According to Steve Chapman (2002) a family is “an intimate domestic group composed of people related to each other by blood, sexual relations and legal ties” A nuclear family consists of 2 generations, parents and children, living in the same household. Traditionally we think of two parents when we think of a family, as that is how families are always presented especially in the media, but rising divorce rates mean that actually it is highly likely that a family consists of many variations on this theme.

The Marxist view of the family is that the family arose in response to development of private property and the need for men to pass on their property to their own offspring, so the main function of the family was to keep the capitalist system going. In 1977 Beechey argued that families perform two major functions for capitalism, providing free childcare for future labour and as a cheap reserve army of labour which can be returned home in times of recession. So the man is the breadwinner and the woman is the child carer and a kind of ’emotional sponge’ looking after the children and listening to everyone’s problems.

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The nuclear family is seen by feminists such as Barratt and Mackintosh (1991) is an ‘ideological tool’, meaning that average families of two parents and their children are presented as the ideal for people to aspire to. This means families that don’t fir this ideal are anti social and not as good. Functionalists see traditional family structures as needed for society to be maintained. They say a family made up of a father and caring mother where the father provides economically for the family is the most sensible and stable way for people to live in society.

The percentage of lone parent families has tripled since 1971 and Britain has one of the highest proportions of lone parent families within Europe. Women head Nine out of ten of these families. Nearly 1 in 4 children now live in such families. (Ken Browne 2002). The new right such as Charles Murray says the growth in lone parent families is linked to the generosity of the state in providing benefits for them. These lone parent families have been pictured as licentious parasites and blamed for a wide range of negative factors in society such as rising juvenile crime, drug abuse and educational failure of children.

There has been quite a lot research into the consequences of families where no father figure is present. Dennis & Erdos (1992) argued that the causes of riots in the early 1990’s in America and Britain could be linked to the rising number of young men growing up without a father figure. Dennis ; Erdos argue that it is not true to say that people are equally successful whether they grow up in lone parent or two parent households.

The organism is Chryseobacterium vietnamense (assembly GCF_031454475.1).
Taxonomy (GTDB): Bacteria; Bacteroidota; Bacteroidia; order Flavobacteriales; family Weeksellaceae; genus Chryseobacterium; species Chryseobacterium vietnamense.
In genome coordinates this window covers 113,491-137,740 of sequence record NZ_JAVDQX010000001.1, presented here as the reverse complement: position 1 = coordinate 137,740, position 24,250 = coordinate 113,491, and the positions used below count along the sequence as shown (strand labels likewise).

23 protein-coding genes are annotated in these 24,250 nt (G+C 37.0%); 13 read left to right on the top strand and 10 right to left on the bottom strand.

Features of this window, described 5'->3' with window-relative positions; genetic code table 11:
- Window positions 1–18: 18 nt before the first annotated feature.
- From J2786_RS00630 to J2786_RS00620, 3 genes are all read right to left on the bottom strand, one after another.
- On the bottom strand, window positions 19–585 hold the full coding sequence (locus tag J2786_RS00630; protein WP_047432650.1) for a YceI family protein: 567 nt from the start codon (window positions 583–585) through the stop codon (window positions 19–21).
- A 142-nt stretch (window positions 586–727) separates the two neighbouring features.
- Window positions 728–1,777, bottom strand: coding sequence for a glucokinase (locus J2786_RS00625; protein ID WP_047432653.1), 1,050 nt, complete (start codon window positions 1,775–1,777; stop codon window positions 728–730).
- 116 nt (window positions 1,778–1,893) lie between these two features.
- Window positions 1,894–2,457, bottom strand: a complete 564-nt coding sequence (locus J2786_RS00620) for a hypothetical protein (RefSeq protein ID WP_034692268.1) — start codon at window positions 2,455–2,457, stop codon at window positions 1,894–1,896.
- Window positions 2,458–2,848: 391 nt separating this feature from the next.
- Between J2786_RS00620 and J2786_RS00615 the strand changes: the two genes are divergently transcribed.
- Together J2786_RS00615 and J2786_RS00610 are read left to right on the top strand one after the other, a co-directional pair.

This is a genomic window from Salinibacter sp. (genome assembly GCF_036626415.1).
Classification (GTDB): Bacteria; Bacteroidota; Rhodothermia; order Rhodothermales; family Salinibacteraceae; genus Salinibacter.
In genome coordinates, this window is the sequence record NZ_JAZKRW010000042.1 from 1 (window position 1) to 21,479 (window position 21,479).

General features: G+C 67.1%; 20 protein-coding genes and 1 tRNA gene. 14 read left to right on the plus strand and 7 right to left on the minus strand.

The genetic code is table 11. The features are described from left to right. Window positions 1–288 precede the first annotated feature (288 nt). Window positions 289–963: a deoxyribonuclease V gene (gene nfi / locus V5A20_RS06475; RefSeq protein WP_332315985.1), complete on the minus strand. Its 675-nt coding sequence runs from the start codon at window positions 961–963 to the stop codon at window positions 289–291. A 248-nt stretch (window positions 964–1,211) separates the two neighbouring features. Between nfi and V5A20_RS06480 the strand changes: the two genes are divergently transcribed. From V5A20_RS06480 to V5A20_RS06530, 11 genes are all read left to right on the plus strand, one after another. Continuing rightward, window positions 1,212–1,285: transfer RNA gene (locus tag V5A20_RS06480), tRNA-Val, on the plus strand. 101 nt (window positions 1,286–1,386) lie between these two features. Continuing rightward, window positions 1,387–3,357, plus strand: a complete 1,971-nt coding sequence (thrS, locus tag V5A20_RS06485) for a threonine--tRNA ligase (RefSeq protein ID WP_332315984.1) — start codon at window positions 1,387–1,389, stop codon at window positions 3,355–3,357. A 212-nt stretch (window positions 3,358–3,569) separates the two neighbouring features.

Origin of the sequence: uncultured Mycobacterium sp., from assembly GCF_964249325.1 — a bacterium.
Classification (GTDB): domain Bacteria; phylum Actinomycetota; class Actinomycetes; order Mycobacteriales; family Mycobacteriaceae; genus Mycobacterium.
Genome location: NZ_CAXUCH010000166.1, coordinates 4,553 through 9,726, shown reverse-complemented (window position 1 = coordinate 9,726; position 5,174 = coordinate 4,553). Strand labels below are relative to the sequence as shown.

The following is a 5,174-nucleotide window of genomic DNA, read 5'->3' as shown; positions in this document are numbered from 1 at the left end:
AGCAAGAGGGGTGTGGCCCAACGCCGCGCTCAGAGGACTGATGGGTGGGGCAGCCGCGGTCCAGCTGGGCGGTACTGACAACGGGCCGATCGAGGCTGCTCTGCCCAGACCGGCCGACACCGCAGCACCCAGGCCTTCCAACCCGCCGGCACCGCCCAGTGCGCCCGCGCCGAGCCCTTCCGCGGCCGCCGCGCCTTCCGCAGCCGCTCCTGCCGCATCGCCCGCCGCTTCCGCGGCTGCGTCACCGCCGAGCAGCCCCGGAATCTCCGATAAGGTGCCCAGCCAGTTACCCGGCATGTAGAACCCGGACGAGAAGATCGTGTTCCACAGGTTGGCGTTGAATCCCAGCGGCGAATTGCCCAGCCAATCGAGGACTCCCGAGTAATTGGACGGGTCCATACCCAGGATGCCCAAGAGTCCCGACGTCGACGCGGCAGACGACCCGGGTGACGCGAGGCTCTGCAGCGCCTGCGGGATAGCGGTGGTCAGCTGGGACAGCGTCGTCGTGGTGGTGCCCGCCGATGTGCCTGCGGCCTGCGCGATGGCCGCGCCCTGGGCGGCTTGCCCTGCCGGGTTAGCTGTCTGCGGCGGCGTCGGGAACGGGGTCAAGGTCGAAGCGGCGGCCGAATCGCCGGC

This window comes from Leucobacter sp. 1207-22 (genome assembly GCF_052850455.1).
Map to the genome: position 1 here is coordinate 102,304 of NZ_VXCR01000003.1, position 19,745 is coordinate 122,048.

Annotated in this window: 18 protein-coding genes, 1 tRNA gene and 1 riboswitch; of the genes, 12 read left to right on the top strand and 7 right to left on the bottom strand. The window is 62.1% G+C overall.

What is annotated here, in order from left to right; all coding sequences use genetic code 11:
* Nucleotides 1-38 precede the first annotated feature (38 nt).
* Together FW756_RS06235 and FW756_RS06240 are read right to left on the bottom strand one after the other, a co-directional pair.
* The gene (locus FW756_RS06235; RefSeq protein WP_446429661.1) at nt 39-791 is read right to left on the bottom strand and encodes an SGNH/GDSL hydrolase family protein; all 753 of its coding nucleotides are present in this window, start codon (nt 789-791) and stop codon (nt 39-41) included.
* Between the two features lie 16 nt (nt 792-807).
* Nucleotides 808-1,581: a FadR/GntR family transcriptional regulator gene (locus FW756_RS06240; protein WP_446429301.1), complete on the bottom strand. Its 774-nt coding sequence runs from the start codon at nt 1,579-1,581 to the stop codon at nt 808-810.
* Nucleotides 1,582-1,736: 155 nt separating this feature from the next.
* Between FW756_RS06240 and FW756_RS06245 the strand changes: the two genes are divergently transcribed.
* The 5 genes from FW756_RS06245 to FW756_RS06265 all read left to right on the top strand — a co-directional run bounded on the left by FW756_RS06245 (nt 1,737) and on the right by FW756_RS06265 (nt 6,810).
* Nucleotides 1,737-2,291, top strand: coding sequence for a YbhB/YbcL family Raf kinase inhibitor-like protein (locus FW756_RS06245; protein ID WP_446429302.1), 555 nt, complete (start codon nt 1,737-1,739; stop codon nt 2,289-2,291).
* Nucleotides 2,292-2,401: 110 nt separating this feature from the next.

They said boys in fatherless families grow up without restraints and with no discipline or role model, and they then go on to have their own children but don’t take any responsibility for them. Boys brought up with no father do less well at school and are more likely to gain a criminal record than those in two parent families. They got their evidence from a study of 1000 children born in Newcastle in 1947 . This study clearly seems to suggest that families do need fathers, especially if the children are boys, as they are more likely to have poorer physical health and criminal records.

However poor health could also be to do with the fact that lone parent families generally have less money than two parent families and this could affect quality of life which can have an affect of physical health, and education and therefore crime as they would have less opportunities. John Bowlby said that the child makes a primary attachment with it’s mother and that a father isn’t really needed if the child has a caring mother, then it will be psychologically healthy but that if there is a break in the bond between the mother and the child then the child will be more likely to become delinquent.

Feminists said that Bowlby was a traditionalist who was trying to keep women in the home, especially as his research was funded by the government at a time when there was high unemployment amongst men returning from the second world war, so Bowlby’s ideas were popular with the Government as it was thought it could help reduce unemployment in men if less women worked According to Ken Browne (2002) all the problems that have been linked to absent fathers may actually be related not to whether or not a father is absent or present but to how involved a father gets in the upbringing of the child. It is likely that in a family where children are not disciplined there will be later problems, even when there are two parents. A home office report in 1985 found that there was no difference in crime rates from lone or two parent families, so it seems that children just need to have both parents involved, it doesn’t really matter whether the father is living with them, but they do need to be part of the care and discipline of the child.